Swiss experts warn of ‘massive increase’ in illegal raves this winter

Swiss authorities have warned of a ‘massive increase’ in illegal raves and parties this winter, as clubs remain closed or restricted due to the coronavirus pandemic.

Swiss experts warn of 'massive increase' in illegal raves this winter
A file photo of a rave in France. Image: JEAN-CHRISTOPHE VERHAEGEN / AFP

On Saturday evening, police were called in to break up an illegal rave with hundreds of attendees in Bern. 

Experts have warned that the problem is likely to accelerate during the winter, according to Swiss news site 20 Minutes. 

Alex Flach, spokesman for the club scene in German-speaking Switzerland, said that lockdown restrictions and knowledge of the danger of the virus would not quench people’s appetite to party. 

“One thing is clear, however: the people's need for partying and exuberance does not go away when the clubs are closed,” Flach told 20 Minutes. 

“In the summer it went relatively well, people went into nature and celebrated in the forest,” says Flach. In winter, this will no longer be possible, warns Flach. 

“Illegal parties in apartments or basements in the city will increase massively.”

The rules for nightclubs vary significantly in Switzerland. In some of the hardest hit cantons have put in place maximum numbers of attendees, while in Geneva nightclubs are closed until November at the earliest

‘In winter, the police will feel that the clubs are closed’

Nightlife advocates argued that restrictions on nightclubs should be lifted as they were better placed to ensure coronavirus measures were adhered to, such as contact tracing. 

“The clubs provide a framework in which to celebrate. Illegal parties, on the other hand, offer much more potential for conflict, for example with neighbours.” 

Flach fears that complaints about noise or waste will increase in winter. “The police will feel that the clubs are closed in winter”.

Max Reichen, President of the Bern Bar and Club Commission, said not only were clubs better placed for contact tracing than illegal parties, but they were also better placed than public transport or supermarkets – two other potential infection sites. 

“Let's assume that an illegal party with 200 people in takes place on a farm in the country. If someone who has contracted the virus dances there, it will be extremely difficult to locate all 200 participants and, if necessary, to quarantine them. “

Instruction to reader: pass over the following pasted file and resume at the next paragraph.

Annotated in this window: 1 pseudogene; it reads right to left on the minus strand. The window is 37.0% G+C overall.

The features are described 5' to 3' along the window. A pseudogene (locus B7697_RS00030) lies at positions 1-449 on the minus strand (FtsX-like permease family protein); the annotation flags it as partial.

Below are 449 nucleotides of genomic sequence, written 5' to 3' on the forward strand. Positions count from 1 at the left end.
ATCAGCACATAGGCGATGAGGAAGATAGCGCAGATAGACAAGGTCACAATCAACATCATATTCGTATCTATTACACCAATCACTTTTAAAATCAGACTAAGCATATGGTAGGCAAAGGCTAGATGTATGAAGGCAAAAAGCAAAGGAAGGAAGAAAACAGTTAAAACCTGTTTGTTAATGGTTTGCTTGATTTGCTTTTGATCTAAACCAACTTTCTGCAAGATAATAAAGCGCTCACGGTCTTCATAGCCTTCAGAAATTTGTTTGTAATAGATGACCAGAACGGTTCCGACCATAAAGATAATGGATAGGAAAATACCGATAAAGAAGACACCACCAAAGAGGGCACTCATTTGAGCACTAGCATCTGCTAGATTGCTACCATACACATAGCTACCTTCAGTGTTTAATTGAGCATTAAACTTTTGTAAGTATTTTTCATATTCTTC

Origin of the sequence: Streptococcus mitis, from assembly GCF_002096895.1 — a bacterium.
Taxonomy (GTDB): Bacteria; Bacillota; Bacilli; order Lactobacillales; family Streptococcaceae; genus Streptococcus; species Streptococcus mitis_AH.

“So it would make more sense for us if the clubs could offer a program within an appropriate framework and guarantee seamless contact tracing so that we can react quickly in the event of an infection.”

‘There have always been illegal raves in Bern – we will try and make them legal’

Bern’s cantonal security director Reto Nause said the clubs should be involved in an eventual solution. 

“There have always been illegal raves in the city of Bern. Participating in such events always carries a risk. We advise against it,” Nause said. 

“We lend a hand where we can. If the appropriate protection concepts are adhered to, we would try to make raves possible too.”


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Masks, tests and jabs: Can I deduct Covid-related costs from my taxes in Switzerland?

Switzerland’s tax deadline is just around the corner. Are Covid-related costs tax deductible?

Masks, tests and jabs: Can I deduct Covid-related costs from my taxes in Switzerland?

March 31st is the deadline for filing taxes in Switzerland relating to the 2021 financial year. 

Over the past two years, the Covid pandemic has seen a change in our spending habits. 

While we may have saved on restaurants and travel, we laid out considerable costs on a range of new expenses, including disinfectant, masks and Covid tests. 

As some of these costs are required by law, can they be deducted from your tax?

In some cases, expenses directly related to the Covid pandemic can be deducted. 

Masks, for instance, can be deducted as medical expenses in some cantons, Swiss tax specialist Markus Stoll told 20 Minutes

This depends on the specific framework for tax deductions related to medical expenses in that canton. 

EXPLAINED: What can I deduct from my tax bill in Switzerland?

Generally speaking, any medical costs paid out of pocket can be deducted. However, most cantons impose a minimum percentage limit from which these costs can be deducted. 

In many cantons, this will start at five percent of your yearly income in total (i.e. including other out-of-pocket costs like dental or specialist visits), meaning you would need to purchase a significant amount of masks to beat the threshold. 

What about testing and vaccination?

Testing and vaccinations however were largely free as their costs were covered by the Swiss government, which means associated expenses cannot be deducted. 

Those tests which were not covered by the government – for instance for travel abroad or for visiting clubs – cannot be deducted, Stoll says. 

“Tests for travel abroad or to visit clubs are not deductible” Stoll said. 

For a complete overview of taxation in Switzerland, including several specific guides, please check out our tax-specific page here.